Titles are a lot of fun to create, and play with, turn upside down and inside out, but sooner or later, you have to settle on one. This is a challenging process. Did you make the right choice? What about that other title you still like?
There are many famous examples of novels that seem unimaginable under alternative titles. Here’s a great list by Lynn Shepherd. Given all the focus on vampire fiction these days, it seems fitting that Bram Stoker’s Dracula, in its original contract, was referred to as The Un-Dead. One of the most infamous (and head-scratching) is F. Scott Fitzgerald’s The Great Gatsby, such a simple and sleek title, was possibly going to be called Trimalchio in West Egg. Hardly rolls off the tongue.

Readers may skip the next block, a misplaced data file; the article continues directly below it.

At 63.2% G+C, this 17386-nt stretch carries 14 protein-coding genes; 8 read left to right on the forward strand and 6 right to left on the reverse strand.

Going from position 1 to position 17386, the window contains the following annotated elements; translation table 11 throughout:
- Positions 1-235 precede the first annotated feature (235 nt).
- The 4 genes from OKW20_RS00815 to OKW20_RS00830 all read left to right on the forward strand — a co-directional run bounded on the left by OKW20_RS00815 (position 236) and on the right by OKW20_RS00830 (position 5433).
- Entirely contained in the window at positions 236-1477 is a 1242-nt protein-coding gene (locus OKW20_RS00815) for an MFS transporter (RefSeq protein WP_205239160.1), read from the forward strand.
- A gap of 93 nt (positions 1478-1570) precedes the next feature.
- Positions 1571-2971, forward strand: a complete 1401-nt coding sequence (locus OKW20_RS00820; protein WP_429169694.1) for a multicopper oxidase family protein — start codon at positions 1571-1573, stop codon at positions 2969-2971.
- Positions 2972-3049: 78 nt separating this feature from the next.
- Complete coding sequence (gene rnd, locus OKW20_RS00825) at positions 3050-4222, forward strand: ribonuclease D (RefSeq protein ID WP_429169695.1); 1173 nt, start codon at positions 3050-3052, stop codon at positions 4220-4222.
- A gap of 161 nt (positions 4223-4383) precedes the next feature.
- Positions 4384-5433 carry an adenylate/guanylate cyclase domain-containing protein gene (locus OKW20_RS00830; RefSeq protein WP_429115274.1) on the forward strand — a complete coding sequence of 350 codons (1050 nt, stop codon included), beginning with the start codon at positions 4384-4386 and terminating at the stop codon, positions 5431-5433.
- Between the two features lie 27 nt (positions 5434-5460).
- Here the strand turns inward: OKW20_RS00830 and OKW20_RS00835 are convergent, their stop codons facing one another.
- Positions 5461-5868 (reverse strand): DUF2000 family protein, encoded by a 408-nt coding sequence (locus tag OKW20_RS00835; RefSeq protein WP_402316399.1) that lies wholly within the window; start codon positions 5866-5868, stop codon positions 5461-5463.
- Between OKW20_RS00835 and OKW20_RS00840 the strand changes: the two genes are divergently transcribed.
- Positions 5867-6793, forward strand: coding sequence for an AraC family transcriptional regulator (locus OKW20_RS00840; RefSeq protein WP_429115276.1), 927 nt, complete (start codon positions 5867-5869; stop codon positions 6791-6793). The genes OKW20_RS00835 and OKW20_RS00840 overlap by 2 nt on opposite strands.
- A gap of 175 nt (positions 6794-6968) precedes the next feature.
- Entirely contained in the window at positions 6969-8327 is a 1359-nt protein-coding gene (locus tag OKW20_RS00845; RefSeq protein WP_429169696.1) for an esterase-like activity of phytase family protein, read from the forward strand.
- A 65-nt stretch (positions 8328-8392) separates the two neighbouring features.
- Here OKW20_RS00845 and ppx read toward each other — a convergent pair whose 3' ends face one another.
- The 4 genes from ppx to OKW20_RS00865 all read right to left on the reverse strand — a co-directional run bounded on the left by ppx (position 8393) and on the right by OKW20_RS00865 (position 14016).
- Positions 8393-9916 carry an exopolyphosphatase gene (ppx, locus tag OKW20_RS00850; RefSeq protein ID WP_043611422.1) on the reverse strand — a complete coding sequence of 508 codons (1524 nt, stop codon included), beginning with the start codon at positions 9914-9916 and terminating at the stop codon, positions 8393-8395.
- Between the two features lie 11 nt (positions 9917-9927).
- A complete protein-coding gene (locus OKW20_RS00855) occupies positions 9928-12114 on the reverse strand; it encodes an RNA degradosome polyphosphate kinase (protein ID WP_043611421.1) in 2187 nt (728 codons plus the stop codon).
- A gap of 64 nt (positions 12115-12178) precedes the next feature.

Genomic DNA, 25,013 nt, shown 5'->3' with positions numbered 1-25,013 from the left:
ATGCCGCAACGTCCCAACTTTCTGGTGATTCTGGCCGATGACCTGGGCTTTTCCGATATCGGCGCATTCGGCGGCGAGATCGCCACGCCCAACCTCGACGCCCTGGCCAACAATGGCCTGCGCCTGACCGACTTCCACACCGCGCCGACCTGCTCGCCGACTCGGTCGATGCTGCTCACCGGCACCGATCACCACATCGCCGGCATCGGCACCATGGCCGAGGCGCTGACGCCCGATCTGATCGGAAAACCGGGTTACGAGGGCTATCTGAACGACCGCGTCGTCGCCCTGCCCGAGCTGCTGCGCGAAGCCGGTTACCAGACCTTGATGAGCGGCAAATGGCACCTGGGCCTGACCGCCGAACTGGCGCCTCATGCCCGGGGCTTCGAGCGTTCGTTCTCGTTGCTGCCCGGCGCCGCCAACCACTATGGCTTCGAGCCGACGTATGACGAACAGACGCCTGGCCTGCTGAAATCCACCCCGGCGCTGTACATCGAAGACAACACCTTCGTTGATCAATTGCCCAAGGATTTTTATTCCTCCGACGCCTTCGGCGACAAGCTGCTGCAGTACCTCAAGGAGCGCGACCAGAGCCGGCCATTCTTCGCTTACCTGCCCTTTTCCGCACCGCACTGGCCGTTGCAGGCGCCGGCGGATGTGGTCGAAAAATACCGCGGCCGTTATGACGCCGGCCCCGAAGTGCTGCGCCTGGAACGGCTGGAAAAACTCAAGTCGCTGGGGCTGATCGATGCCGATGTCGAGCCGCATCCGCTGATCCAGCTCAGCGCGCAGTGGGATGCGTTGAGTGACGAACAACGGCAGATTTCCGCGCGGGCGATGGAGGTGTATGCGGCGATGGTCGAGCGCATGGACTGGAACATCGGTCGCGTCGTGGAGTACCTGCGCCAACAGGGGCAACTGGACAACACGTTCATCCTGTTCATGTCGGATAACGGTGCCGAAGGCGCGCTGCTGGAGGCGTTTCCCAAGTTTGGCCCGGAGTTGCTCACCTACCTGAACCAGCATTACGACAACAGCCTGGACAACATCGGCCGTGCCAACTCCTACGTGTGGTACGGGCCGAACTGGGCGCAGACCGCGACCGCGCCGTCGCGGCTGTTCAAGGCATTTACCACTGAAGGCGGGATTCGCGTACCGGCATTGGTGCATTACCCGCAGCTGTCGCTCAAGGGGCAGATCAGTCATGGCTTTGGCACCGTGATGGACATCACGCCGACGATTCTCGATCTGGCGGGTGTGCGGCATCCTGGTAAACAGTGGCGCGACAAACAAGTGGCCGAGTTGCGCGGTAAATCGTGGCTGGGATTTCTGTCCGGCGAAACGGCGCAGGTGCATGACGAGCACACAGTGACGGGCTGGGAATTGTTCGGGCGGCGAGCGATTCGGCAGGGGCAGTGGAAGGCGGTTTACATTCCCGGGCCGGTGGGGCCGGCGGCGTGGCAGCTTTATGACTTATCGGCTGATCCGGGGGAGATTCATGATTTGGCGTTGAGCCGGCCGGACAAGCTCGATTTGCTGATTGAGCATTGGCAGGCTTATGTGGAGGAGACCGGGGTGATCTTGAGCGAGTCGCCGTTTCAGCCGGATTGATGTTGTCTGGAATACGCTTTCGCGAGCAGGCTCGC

Ultimately, that’s the point. Choosing a title is about simplicity over complexity, brevity over length. Clarity and concision, with a hint of rhyme, even better. Think of some of those other titles in Lynn’s list: War and Peace, The Good Soldier and Jude the Obscure. Confident, elegant, and memorable.
Isn’t that what you’d want from a title?